DTEND:20130209 DTSTAMP:20141123T173011 DTSTART:20130110 GEO:14.5368215;121.0206194 LOCATION:Silverlens Manila\,2320 Pasong Tamo Extension \nMakati City\, SEQUENCE:0 SUMMARY:Mirages \, Allan Balisi UID:253616 END:VEVENT BEGIN:VEVENT DESCRIPTION:

When about 10 million of your compatriots are strewn around appro ximately 200 countries\, tropes of displacement and flux get invariably ban died about so often that the subject plunges to cliché status and thus get dismissed far too quickly.  And yet the push and pull of diaspora remain ar guably compelling\, making the case for Zamuco’s fascination with the volat ile state of objects\, bodies\, and places as metaphor for his own in-betwe eness patently logical. Setting up and packing house from the American Midw est to the East Coast till finally returning to homebase in the Philippines two months ago\, Zamuco’s fascination with the tenuousness of image and ra mshackle materiality manifests this time around in Site of Marks in it’s li terally shredded traces of the artists’ recent past alluding to tenements s itting next door to edificies now increasingly becoming iconic of our own s upposedly dragon-on-the-verge economy.  These faux visceral space markers h ope to beg questions of memory’s non-fixity and seminal corporeal and psych ogeographic hindsight.

DTEND:20130209 DTSTAMP:20141123T173011 DTSTART:20130110 GEO:14.5368215;121.0206194 LOCATION:Silverlens Manila\,2320 Pasong Tamo Extension \nMakati City\, SEQUENCE:0 SUMMARY:Site of Marks \, Eric Zamuco UID:253619 END:VEVENT BEGIN:VEVENT DESCRIPTION:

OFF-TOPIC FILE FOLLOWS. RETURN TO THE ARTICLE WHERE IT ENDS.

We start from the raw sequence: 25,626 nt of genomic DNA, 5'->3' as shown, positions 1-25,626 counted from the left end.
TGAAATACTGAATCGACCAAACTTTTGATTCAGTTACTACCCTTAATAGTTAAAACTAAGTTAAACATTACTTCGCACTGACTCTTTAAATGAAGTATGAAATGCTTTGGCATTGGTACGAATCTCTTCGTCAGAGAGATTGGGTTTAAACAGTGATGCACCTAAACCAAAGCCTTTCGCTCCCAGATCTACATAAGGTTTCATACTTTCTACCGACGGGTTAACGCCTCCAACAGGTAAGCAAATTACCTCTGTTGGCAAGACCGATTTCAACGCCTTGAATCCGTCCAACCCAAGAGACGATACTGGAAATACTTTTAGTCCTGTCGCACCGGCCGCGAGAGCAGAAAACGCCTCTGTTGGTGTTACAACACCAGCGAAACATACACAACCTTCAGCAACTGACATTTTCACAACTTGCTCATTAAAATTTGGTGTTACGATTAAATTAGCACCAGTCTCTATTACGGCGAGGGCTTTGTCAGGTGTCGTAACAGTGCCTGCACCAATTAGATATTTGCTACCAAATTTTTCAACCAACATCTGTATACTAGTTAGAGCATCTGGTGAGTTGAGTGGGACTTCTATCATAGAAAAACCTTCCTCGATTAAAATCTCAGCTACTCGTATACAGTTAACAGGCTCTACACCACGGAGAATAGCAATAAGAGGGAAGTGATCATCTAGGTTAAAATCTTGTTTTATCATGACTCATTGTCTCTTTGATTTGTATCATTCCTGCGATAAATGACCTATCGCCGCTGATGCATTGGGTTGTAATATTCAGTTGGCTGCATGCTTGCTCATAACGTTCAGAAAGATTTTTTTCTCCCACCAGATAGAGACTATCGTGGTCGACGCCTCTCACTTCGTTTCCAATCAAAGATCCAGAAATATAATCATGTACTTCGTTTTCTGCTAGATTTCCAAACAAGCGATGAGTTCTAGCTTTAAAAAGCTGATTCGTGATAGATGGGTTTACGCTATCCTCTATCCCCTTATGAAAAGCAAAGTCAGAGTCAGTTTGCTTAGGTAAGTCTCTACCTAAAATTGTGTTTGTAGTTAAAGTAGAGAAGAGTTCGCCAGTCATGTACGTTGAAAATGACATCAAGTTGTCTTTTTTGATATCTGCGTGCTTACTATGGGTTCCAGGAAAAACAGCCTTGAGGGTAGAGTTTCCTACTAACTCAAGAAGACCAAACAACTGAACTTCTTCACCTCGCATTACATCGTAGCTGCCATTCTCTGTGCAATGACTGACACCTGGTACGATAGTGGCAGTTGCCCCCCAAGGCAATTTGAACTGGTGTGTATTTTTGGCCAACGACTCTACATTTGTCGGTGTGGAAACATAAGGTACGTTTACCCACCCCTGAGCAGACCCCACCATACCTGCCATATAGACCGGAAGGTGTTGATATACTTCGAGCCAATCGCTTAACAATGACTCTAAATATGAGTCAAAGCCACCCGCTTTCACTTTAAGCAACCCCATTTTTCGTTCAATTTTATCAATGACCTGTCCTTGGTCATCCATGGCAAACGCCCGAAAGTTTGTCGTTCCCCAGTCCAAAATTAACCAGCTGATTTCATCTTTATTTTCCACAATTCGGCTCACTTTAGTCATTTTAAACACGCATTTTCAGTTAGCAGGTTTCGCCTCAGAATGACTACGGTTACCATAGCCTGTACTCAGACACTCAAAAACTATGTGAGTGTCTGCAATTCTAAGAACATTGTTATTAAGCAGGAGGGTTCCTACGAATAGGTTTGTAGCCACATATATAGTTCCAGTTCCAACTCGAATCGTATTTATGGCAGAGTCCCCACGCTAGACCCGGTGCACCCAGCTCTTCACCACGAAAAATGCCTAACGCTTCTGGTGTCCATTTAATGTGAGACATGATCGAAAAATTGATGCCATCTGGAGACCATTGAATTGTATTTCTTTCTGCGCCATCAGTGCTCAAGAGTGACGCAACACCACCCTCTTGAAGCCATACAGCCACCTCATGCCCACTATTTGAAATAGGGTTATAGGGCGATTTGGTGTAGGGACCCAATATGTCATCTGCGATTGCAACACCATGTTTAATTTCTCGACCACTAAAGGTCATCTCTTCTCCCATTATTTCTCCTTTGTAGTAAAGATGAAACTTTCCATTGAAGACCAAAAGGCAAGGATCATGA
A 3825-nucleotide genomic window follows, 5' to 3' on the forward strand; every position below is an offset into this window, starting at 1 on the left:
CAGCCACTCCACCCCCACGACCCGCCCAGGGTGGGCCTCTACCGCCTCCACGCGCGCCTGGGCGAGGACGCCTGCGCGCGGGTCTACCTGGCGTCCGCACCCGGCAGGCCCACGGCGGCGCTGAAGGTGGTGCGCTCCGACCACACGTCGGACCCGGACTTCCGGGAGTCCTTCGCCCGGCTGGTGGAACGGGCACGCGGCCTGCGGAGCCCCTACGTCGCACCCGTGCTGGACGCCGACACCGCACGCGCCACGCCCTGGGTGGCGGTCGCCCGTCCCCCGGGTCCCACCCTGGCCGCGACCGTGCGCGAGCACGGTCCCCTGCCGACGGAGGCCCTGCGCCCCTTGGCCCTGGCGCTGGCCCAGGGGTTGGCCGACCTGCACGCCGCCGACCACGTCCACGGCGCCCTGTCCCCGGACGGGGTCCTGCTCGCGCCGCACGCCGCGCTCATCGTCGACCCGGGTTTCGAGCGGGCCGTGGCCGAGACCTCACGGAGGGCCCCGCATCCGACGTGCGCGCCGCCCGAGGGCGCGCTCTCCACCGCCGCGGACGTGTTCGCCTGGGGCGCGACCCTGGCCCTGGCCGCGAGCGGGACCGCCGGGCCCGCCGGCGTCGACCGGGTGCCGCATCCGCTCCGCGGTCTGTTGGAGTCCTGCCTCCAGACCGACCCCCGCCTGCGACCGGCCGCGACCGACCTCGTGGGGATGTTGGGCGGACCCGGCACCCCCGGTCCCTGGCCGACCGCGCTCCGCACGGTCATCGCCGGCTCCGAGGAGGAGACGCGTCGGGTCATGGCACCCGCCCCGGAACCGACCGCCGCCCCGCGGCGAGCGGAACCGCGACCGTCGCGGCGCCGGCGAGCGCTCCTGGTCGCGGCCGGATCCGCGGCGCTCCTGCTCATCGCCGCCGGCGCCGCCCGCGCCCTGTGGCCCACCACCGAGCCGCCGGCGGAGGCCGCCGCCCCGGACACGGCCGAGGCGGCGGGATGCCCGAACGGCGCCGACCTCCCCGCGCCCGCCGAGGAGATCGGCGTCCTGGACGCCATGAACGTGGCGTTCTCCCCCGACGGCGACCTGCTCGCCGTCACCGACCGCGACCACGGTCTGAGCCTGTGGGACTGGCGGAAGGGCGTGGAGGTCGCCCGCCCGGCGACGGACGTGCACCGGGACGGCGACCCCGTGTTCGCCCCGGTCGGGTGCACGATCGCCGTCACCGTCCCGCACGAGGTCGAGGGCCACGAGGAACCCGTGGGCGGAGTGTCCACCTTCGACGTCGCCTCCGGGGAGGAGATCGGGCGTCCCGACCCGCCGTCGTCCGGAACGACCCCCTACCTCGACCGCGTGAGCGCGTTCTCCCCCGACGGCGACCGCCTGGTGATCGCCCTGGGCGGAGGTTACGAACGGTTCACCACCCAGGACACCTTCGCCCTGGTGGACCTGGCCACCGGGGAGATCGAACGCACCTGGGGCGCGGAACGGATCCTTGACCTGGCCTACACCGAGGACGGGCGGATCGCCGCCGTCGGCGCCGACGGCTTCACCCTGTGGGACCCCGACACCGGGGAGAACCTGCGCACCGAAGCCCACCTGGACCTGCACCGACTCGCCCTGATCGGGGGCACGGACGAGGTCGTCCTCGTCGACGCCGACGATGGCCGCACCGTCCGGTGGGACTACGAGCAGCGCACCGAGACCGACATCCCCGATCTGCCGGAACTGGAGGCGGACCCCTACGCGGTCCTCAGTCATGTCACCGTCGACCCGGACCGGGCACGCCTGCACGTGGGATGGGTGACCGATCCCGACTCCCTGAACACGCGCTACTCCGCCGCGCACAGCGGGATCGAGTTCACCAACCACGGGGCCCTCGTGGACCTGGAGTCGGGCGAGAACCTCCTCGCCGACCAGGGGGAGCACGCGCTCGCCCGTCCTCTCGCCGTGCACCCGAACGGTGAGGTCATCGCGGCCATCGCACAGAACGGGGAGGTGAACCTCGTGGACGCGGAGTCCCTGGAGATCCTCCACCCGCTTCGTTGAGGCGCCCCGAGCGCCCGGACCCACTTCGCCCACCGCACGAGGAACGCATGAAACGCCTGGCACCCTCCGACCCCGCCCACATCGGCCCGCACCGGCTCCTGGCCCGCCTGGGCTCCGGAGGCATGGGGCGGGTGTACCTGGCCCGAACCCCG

Makati\, Philippines—before the year came to a close\, Silve rlens Galleries held its culminating show for the fifteen artists it repres ented. This saw one of the most multifaceted assemblies of works\, both in form and conviction\, to be held across Silverlens’ three exhibition spaces . The works ranged from mediums as diverse as paintings\, drawings\, photog raphic prints\, sculpture\, and collage\, done mostly by artists who starte d their practice not more than two decades ago. This places Silverlens Gall eries as one of the art establishments that runs a more comprehensive cover age of contemporary art practices within the land\, and one of the so-calle d alternative spaces enterprising enough to take root with a younger genera tion of artists. And while these artists work across diversified discipline s\, all of them do so within the same breadth of a truly contemporary appro ach. 

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Even the concerns that emanate from each work pass off as var ying as the medium themselves. It was a rich assortment of size\, orientati on and affectation—from the explicitly serene and esoteric to the implicitl y gritty and offbeat\, from the heavily expressionist and accidental to the downright technical and calculated of processes\, which may serve as a str ingent affair to sort. The task reserved for curating the show entails with it not only the premise to operate on a pre-formulated condition\, but als o the question on how to assert a kind of ideological or hegemonic structur e that can surpass the mere straightforwardness of exposing a given collect ion and make it at least independent from a possibly random outcome. In ant hologies in literature which is identical in the sense that it sums up a co llection of works by different authors\, the approach can be varied dependi ng on the editor. It can be thematic\, or towards a careful placement of wh ich story is apt to follow the next to strengthen a message or to lead us i nto an idea\, or merely alphabetical in ascending or descending order\, neu tral and objective. With the latter the reader flips the pages in his own c hoosing and is subject to his own idea or what suits his taste on what a sa tisfying sequence should be.